Planning Commission gives OK to food truck ordinance


Planning Commission gives OK to food truck ordinance

An ordinance that would change Brentwood’s zoning laws to allow food trucks to operate more freely in the city received a recommendation of approval from the Planning Commission Monday night.

The ordinance, and another that deals with the related subject of food truck regulation, had been approved on first reading at the Board of Commissioners meeting on Jan. 10. The zoning ordinance approved Monday still has to a public hearing on Feb. 13, and both ordinances must pass second readings before the Board of Commissioners before they become law. The second and final reading of the food truck ordinances is set for Feb. 27.

As it stands now, food trucks are free to set up in certain commercial areas of the city that also allow retail, but not in C-1, or office-only, areas, which include places like Maryland Farms. They are also not allowed in residential areas.

Churches, schools and other institutions are allowed to hire food trucks for special events under current law, but permits from the Planning Commission are necessary to do so.

The food truck zoning ordinance would allow food trucks in those C-1 and residential areas where they are presently banned, and make food trucks a “permitted use,” so that places like schools and churches could feature them at city-approved special events without having to get a permit. Events featuring more than 10 food trucks would still require permits.

Although the Planning Commission recommended unanimously that the Board of Commissioners approve the ordinance, some planning commissioners voiced concerns about aspects of the city’s food truck plans.

Commissioner Jack Fletcher, for instance, thought the city should perhaps take greater steps to ensure that its ordinances would attract only high-quality food trucks to Brentwood. He suggested that the city could require that food trucks have at least $1 million worth of liability insurance if they wanted to set up in Brentwood.

“If they have liability insurance for that, usually those trucks are well-designed, well-maintained, well-equipped,” he said.

Fletcher added that “if you don’t have some way of maintaining your desire of a certain type of service then you open yourself up to anything so to speak.”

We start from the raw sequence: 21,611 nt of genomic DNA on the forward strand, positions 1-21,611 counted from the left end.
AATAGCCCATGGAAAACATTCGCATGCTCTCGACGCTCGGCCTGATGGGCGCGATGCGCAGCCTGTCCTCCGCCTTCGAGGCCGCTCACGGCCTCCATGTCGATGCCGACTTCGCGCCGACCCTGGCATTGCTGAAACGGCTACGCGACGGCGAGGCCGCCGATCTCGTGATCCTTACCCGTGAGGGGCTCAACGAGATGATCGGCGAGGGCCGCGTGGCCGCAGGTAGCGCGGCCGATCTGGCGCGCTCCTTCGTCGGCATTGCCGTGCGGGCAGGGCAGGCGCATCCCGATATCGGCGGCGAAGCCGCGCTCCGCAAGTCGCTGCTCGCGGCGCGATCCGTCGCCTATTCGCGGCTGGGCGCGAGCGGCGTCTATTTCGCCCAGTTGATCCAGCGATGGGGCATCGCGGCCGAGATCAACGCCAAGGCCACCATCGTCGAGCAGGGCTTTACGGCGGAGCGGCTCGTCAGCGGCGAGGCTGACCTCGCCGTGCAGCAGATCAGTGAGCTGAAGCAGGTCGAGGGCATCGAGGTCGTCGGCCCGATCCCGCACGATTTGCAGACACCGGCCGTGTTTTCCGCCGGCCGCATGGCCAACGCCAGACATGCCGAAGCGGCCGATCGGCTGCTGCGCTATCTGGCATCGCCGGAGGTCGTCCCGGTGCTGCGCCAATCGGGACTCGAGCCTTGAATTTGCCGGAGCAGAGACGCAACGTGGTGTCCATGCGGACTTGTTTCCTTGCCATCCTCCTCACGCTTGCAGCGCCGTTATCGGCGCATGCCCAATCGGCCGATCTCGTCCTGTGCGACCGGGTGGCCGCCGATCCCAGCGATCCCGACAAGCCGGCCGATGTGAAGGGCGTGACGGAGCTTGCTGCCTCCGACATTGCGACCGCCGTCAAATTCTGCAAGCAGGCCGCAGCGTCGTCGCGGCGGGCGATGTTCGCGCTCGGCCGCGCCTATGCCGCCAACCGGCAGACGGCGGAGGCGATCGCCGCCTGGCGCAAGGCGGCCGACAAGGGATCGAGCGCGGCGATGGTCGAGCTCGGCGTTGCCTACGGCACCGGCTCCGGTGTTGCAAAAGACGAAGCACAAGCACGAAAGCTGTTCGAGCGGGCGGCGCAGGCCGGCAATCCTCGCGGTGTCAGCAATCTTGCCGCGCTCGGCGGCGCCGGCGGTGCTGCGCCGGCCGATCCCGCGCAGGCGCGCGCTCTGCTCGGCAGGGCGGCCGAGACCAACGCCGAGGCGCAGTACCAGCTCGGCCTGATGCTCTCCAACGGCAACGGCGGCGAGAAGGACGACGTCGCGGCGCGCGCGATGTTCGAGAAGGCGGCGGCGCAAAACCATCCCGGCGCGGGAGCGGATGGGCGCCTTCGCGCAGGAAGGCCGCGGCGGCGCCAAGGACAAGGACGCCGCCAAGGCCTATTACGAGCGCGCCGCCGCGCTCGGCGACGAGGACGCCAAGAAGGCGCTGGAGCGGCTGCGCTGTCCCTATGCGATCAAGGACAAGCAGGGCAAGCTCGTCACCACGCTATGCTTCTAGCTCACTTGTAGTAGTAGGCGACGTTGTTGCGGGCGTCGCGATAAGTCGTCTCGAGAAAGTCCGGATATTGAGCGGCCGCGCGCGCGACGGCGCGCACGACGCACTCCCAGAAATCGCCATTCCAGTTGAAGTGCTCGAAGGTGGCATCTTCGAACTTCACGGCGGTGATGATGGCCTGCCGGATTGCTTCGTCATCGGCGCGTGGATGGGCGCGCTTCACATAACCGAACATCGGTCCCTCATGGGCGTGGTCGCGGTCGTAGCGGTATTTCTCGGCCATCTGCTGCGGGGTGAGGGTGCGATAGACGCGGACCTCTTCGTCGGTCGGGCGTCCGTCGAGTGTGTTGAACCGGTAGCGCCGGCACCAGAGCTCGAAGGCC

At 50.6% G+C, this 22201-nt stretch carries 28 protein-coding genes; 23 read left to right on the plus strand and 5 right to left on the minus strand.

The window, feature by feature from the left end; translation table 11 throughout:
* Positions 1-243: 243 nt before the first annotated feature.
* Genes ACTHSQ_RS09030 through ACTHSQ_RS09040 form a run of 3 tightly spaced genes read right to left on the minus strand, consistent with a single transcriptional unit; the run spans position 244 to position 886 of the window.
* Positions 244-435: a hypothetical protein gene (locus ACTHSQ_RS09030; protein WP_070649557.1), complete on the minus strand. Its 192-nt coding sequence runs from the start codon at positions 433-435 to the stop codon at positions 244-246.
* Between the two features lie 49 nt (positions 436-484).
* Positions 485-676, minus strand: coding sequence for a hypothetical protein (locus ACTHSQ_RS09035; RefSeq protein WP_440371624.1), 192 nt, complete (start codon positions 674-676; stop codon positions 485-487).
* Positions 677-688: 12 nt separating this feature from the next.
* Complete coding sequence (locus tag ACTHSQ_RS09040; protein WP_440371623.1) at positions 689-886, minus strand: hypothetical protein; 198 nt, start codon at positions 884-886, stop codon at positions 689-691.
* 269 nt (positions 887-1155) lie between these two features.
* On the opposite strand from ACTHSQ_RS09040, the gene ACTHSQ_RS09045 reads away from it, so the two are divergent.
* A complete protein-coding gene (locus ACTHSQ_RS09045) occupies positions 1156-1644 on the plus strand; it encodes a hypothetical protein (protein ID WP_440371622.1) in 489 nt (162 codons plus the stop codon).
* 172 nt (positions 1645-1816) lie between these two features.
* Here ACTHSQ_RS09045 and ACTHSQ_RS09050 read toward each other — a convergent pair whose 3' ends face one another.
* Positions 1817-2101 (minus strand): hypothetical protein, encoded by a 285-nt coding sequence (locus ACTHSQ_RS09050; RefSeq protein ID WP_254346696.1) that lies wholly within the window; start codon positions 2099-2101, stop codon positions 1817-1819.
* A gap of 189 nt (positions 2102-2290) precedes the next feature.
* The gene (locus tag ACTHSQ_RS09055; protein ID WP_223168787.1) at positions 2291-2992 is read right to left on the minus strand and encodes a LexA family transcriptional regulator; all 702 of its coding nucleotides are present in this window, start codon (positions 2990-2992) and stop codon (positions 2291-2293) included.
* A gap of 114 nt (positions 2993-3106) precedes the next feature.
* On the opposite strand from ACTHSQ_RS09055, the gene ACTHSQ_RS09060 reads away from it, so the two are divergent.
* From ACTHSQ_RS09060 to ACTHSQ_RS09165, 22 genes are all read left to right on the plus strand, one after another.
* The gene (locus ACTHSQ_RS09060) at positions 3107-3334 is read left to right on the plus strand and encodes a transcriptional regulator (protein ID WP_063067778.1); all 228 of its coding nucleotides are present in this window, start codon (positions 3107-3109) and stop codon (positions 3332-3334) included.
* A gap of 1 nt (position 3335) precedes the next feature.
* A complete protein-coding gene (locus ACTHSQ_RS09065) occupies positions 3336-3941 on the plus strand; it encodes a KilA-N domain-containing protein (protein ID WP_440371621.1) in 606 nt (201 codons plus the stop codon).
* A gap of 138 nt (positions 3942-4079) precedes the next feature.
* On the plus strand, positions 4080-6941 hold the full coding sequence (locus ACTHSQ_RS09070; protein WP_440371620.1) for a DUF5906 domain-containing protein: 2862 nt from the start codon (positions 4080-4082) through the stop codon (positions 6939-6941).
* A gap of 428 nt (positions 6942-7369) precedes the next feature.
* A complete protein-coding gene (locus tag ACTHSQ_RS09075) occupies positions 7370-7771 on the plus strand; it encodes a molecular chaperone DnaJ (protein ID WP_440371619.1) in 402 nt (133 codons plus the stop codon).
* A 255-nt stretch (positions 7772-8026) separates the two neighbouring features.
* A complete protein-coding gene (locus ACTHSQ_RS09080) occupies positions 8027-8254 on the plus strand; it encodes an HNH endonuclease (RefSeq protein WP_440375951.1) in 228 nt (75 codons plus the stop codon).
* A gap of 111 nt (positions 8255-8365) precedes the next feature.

The ordinance regulating food trucks does require that trucks selling food in Brentwood be licensed and follow all applicable rules and regulations from relevant governing authorities. It also says that food trucks must have vehicle insurance and, if operating on city property other than the right-of-way, possibly additional insurance as well. There is no mention of any specific amounts of insurance that a truck must have.

Raising another concern, Commissioner John Church wondered what would keep food truck vendors from simply parking in front of a business on a permanent basis.

“If you go down Nolensville Road, just about every gas station along there has got a food truck out front,” he said.

City Attorney Roger Horner said that the city has not come across this problem so far with food trucks that have been allowed in Brentwood.

“I understand that concern, but that loophole may already exist because food trucks technically aren’t prohibited now in any of the zones that allow retail uses so if somebody was inclined to do that, this ordinance doesn’t open the door for them to do that any more than it’s already open,” he said.

Jeff Dobson, the director of the Planning & Codes Department, said that if this did occur, the city would have ways to deal with it.

“If we ran into a food truck that had been permanently affixed to a site…we would consider that a revised site plan and we would require that it come before you so we could have some control over that,” he said.

Wary that the conversation was veering away from Planning Commission territory, Dobson felt the need to add a little later on, “As a reminder your review and recommendation relates only to Ordinance 2017-02”—the zoning ordinance.

The Planning Commission’s recommendation is not legally binding in any way. The Board of Commissioners will ultimately decide the fate of food trucks in Brentwood.

For more information about the two proposed food truck ordinances, check out this slideshow on the city’s website.

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